San Francisco attorney Drexel Bradshaw built his career in the courtroom, but he now finds himself at the center of his own trial that threatens to leave him barred from practicing law in California.
The State Bar, which investigates complaints concerning attorneys, charged Bradshaw with five counts of misconduct, alleging he “engaged in a scheme to defraud” an elderly client, Ora Gosey, out of more than $157,000.
“They’ve made an allegation -- it’s false,” said Bradshaw, who spoke exclusively to the NBC Bay Area Investigative Unit. “My client’s money was used by and large for 24-hour home care.”
Bradshaw said he had never collected any money from Gosey’s trust.
The State Bar’s case against Bradshaw is expected to wrap up by mid-February. The judge in the case will then make a recommendation that would need to be approved by the California Supreme Court. Since this is not a criminal trial, the worst discipline Bradshaw faces is losing his license to practice law.
However, the NBC Bay Area Investigative Unit has learned Bradshaw, his former handyman and Bay Construction may now all be the subject of a criminal investigation, led by the Contractors State License Board. The government agency would neither confirm nor deny the criminal probe.
More than a decade ago, Gosey hired Bradshaw to help her create a trust account. She never married and did not have any children. In an unusual move, Gosey listed Bradshaw as one of the possible people to manage her money and home should anything happen to her. When she fell and injured herself four years ago, a court appointed Bradshaw in charge of her estate.
The State Bar accuses Bradshaw of funneling money from that trust into a company he helped create, Bay Construction. Bradshaw hired Bay Construction to do work on the elderly woman’s home while she was suffering from dementia.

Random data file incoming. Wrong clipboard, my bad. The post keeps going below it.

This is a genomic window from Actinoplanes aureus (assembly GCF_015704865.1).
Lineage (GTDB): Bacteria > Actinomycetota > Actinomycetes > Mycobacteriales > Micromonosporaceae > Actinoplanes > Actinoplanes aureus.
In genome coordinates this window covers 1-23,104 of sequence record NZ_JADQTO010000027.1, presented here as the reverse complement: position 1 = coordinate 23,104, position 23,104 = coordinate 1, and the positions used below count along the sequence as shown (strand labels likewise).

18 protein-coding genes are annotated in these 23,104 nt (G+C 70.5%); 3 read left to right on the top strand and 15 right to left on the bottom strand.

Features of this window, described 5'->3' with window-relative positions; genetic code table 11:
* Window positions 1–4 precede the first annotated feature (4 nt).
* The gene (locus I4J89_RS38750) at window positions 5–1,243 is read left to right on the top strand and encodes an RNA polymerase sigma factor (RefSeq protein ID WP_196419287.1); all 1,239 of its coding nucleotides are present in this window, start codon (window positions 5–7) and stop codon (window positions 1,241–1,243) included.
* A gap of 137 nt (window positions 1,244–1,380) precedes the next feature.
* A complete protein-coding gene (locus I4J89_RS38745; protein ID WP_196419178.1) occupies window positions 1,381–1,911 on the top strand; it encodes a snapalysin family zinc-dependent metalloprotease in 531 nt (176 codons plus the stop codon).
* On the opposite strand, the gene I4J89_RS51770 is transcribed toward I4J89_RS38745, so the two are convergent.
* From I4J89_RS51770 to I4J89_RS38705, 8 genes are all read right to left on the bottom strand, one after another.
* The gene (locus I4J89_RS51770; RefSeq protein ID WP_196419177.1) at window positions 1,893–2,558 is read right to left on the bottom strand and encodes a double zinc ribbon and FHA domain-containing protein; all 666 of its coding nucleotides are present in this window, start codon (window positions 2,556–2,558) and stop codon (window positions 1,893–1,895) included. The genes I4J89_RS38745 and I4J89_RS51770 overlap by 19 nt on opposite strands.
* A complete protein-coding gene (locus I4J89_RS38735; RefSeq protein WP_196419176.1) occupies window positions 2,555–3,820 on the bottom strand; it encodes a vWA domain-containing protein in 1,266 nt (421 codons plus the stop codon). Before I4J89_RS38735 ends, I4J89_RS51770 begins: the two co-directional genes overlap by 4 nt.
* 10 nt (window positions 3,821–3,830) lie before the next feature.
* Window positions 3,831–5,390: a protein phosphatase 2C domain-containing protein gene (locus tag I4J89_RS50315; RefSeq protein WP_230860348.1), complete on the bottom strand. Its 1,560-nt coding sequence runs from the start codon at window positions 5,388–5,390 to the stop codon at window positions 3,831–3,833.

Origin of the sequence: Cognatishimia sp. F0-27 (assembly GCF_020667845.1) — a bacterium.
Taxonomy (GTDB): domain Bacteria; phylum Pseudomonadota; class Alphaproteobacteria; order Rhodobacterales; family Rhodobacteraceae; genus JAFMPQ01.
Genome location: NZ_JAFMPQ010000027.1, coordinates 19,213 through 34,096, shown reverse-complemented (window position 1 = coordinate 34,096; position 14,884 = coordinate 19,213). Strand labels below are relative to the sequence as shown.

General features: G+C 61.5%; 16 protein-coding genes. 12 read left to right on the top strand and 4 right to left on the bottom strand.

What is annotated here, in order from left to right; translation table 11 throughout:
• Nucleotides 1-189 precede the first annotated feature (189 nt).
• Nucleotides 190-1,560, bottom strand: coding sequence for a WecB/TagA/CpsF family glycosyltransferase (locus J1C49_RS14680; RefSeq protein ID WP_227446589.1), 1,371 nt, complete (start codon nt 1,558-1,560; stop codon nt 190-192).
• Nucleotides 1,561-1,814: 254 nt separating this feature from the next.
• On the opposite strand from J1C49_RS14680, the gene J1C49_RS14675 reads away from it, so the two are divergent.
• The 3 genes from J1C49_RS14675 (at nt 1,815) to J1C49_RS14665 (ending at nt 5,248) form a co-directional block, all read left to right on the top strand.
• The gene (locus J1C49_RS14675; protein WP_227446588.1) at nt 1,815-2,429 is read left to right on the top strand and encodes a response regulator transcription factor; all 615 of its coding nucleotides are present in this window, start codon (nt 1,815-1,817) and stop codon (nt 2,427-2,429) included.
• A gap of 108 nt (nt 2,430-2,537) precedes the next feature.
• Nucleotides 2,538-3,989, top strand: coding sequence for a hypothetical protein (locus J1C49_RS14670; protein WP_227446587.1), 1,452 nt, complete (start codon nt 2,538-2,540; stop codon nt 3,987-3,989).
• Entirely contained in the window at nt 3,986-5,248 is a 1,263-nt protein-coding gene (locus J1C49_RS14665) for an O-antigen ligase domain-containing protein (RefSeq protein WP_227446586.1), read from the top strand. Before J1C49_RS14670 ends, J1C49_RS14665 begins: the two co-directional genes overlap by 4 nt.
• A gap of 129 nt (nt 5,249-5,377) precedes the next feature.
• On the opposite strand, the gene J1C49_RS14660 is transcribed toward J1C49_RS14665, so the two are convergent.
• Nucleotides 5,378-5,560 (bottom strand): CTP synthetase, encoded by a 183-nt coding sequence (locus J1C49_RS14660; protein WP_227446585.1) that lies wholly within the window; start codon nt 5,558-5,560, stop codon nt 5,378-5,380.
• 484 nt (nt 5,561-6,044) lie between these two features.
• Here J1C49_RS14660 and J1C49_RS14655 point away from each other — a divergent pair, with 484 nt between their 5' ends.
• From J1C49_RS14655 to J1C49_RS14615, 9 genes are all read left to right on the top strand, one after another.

“I don’t think that’s a conflict of interest,” Bradshaw said. “One of the repairs that was made was a flood, an emergency flood that happened on a weekend. All that work was done just to maintain the safety of the home.”
Bradshaw said he put the work out to bid but couldn’t find a single contractor willing to do the job.
He says he’s never had any financial interest in Bay Construction, nor does he own any part of the company.
Bradshaw’s signature, however, appears on documents filed with the Secretary of State’s Office to form Bay Construction. According to Bradshaw, he was only acting in the capacity as an attorney for the person who actually owns the company, a handyman named Juan Gonzalez, who had previously done repair work at Bradshaw’s own home.
“He seemed to need a leg up,” Bradshaw said. “So I agreed to loan him a thousand dollars and help him get his contractor’s license.”
Bradshaw let his former handyman register the company to the same high-rise address as Bradshaw’s law firm.
“I offered office space and allowed my receptionist to answer a phone for Bay Construction. The contractor would have meetings here in my conference room if it was not being used, and his mail showed up here. That was it,” Bradshaw said. “Bay Construction is and has always been owned 100 percent by Juan Gonzalez.”